Diversified Royalty Corp. (TSE:DIV) stock is about to trade ex-dividend in four days. Typically, the ex-dividend date is one business day before the record date which is the date on which a company determines the shareholders eligible to receive a dividend. The ex-dividend date is of consequence because whenever a stock is bought or sold, the trade takes at least two business day to settle. This means that investors who purchase Diversified Royalty's shares on or after the 14th of December will not receive the dividend, which will be paid on the 31st of December.
The company's upcoming dividend is CA$0.018 a share, following on from the last 12 months, when the company distributed a total of CA$0.20 per share to shareholders. Based on the last year's worth of payments, Diversified Royalty has a trailing yield of 7.3% on the current stock price of CA$2.83. Dividends are a major contributor to investment returns for long term holders, but only if the dividend continues to be paid. As a result, readers should always check whether Diversified Royalty has been able to grow its dividends, or if the dividend might be cut.
If a company pays out more in dividends than it earned, then the dividend might become unsustainable - hardly an ideal situation. Diversified Royalty paid out 152% of profit in the past year, which we think is typically not sustainable unless there are mitigating characteristics such as unusually strong cash flow or a large cash balance. That said, even highly profitable companies sometimes might not generate enough cash to pay the dividend, which is why we should always check if the dividend is covered by cash flow. It paid out an unsustainably high 272% of its free cash flow as dividends over the past 12 months, which is worrying. It's pretty hard to pay out more than you earn, so we wonder how Diversified Royalty intends to continue funding this dividend, or if it could be forced to cut the payment.
Cash is slightly more important than profit from a dividend perspective, but given Diversified Royalty's payouts were not well covered by either earnings or cash flow, we would be concerned about the sustainability of this dividend.
Have Earnings And Dividends Been Growing?
Companies with consistently growing earnings per share generally make the best dividend stocks, as they usually find it easier to grow dividends per share. If earnings fall far enough, the company could be forced to cut its dividend. For this reason, we're glad to see Diversified Royalty's earnings per share have risen 14% per annum over the last five years. It's great to see earnings per share growing rapidly, but we're disturbed to see the company paid out 152% of its earnings last year. We're wary of fast-growing companies flaming out by over-committing themselves financially, and consider this a yellow flag.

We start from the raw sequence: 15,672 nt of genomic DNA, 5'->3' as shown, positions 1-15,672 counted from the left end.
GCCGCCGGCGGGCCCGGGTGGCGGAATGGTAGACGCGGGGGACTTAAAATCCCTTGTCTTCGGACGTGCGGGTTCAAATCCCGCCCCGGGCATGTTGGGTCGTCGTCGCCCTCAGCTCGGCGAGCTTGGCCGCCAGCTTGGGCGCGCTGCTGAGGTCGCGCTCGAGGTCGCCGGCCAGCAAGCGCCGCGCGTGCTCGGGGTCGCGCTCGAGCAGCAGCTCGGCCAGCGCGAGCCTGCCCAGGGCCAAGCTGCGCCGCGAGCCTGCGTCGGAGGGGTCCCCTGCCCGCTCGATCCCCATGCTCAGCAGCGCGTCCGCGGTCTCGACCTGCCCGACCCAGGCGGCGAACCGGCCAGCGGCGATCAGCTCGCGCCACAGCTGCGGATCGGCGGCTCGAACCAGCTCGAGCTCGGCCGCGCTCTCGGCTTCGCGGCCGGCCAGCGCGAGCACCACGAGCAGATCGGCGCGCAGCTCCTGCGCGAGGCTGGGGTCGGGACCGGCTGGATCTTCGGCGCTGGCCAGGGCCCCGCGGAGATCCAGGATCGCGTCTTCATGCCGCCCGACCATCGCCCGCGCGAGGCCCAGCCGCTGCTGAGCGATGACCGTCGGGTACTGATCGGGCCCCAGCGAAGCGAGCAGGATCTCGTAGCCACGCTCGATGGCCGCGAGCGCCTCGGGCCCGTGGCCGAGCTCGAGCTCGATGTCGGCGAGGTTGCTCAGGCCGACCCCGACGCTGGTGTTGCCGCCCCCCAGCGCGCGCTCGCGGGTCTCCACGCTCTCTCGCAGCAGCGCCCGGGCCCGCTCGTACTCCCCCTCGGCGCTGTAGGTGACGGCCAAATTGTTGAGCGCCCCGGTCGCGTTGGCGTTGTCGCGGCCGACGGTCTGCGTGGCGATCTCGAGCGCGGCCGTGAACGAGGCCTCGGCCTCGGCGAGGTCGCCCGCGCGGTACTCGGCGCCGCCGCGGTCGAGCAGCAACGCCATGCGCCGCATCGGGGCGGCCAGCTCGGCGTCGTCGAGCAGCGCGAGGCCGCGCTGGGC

Many investors will assess a company's dividend performance by evaluating how much the dividend payments have changed over time. Since the start of our data, seven years ago, Diversified Royalty has lifted its dividend by approximately 1.3% a year on average. Earnings per share have been growing much quicker than dividends, potentially because Diversified Royalty is keeping back more of its profits to grow the business.
To Sum It Up
Has Diversified Royalty got what it takes to maintain its dividend payments? While it's nice to see earnings per share growing, we're curious about how Diversified Royalty intends to continue growing, or maintain the dividend in a downturn given that it's paying out such a high percentage of its earnings and cashflow. It's not the most attractive proposition from a dividend perspective, and we'd probably give this one a miss for now.
Although, if you're still interested in Diversified Royalty and want to know more, you'll find it very useful to know what risks this stock faces. For example, Diversified Royalty has 3 warning signs (and 2 which are a bit concerning) we think you should know about.
If you're in the market for dividend stocks, we recommend checking our list of top dividend stocks with a greater than 2% yield and an upcoming dividend.
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This article by Simply Wall St is general in nature. We provide commentary based on historical data and analyst forecasts only using an unbiased methodology and our articles are not intended to be financial advice. It does not constitute a recommendation to buy or sell any stock, and does not take account of your objectives, or your financial situation. We aim to bring you long-term focused analysis driven by fundamental data. Note that our analysis may not factor in the latest price-sensitive company announcements or qualitative material. Simply Wall St has no position in any stocks mentioned.